find . -iname ntuser.dat | while read d; do log2timeline -f userassist "$d" >> [UAbodyfile]; done ****This works better - more automated****

while within profile, run LNK files (if there are multiple users, do so within Documents & Settings):
find . -iname *.lnk | while read d; do log2timeline -f win_link "$d" >> [LNKbodyfile]; done

while within profile, run IE history (if there are multiple users, do so within Documents & Settings):
find . -iname index.dat | while read d; do log2timeline -f iehistory "$d" >> [IEbodyfile]; done

while within profile, run Firefox 3 history drill down into Application Data/Mozilla/Firefox/Profiles/xxxxxxxx.default and do:
log2timeline -f firefox3 places.sqlite > [FFbodyfile]
or from within Documents & Settings, do:
find . -iname places.sqlite | while read d; do log2timeline -f firefox3 "$d" >> [FFbodyfile]; done ****This works better - more automated****

cd to Recycler directory, and down into each S-1-5...
log2timeline -f recycler INFO2 > [RBbodyfile]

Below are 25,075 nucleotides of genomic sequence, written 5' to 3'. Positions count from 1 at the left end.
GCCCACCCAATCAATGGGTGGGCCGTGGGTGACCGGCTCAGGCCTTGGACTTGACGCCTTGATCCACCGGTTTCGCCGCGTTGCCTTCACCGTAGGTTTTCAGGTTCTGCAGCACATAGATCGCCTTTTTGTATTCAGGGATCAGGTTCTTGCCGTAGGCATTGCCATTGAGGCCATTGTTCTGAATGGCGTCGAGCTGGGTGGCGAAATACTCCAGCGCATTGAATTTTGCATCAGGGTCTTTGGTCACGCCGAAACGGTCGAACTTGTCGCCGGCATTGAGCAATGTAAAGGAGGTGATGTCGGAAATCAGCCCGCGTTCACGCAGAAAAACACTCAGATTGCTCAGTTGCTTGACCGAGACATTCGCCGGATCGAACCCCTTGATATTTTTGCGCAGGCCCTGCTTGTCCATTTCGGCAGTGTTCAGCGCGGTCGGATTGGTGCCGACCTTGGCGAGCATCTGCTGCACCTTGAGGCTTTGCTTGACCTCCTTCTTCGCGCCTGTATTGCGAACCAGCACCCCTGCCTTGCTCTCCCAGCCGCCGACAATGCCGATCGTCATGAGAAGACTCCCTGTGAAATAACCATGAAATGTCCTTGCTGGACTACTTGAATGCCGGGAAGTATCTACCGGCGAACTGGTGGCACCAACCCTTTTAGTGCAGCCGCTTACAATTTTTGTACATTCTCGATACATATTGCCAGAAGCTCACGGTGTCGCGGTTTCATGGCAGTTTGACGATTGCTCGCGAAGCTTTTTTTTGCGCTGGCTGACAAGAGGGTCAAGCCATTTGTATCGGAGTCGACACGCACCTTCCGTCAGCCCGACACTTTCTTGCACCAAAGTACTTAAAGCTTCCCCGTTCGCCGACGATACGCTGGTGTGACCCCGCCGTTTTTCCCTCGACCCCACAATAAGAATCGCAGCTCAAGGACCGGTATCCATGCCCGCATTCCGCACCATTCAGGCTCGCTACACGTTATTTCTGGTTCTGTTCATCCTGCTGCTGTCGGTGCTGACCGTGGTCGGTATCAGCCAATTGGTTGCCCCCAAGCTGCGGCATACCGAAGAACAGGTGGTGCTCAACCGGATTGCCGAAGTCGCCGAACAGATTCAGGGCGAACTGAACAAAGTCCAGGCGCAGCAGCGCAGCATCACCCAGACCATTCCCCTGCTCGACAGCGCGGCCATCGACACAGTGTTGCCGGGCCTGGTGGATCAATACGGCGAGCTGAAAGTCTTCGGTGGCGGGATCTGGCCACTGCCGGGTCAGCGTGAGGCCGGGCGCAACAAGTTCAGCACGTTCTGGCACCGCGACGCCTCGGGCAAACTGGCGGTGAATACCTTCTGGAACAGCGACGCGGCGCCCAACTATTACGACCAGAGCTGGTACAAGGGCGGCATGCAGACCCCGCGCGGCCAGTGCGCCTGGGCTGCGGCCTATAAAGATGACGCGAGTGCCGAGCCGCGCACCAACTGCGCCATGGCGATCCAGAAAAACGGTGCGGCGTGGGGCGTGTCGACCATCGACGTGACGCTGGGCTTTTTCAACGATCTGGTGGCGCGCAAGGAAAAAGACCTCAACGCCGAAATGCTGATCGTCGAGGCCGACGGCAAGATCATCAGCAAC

or from within RECYCLER directory, do:
find . -iname INFO2 | while read d; do log2timeline -f recycler "$d" >> [RBbodyfile]; done ****This works better - more automated****

cd to System Volume Information/_Restore/RP... for restore point info (you do not have to go into each subfolder)
log2timeline -f restore . >> [RPbodyfile]

cd to Windows/Prefetch directory for prefetch info
log2timeline -f prefetch . >> [PFbodyfile]

With all of your individual pieces, create a copy of your original system bodyfile, and add the l2t bodyfiles into it:
cp [bodyfile] [bodyfile2]
cat [XXbodyfile] >> [bodyfile2]

Repeat for each l2t bodyfile (denoted by the "XXbodyfile")

You now have a single bodyfile which contains all the l2t variables/optional bodyfile info. This is the point you will start splitting out timeline sections with date ranges:
mactime -b [bodyfile] -d -m -y -z [timezone] 2000-01-31..2000-02-01 > [timelinefile]


PS: I am very disappointed that Kristinn did not get the recognition he deserves through this year's Forensic4Cast awards. Log2Timeline is by far and away (in my book) the absolute best software contribution to digital forensics, and should have won that category hands down!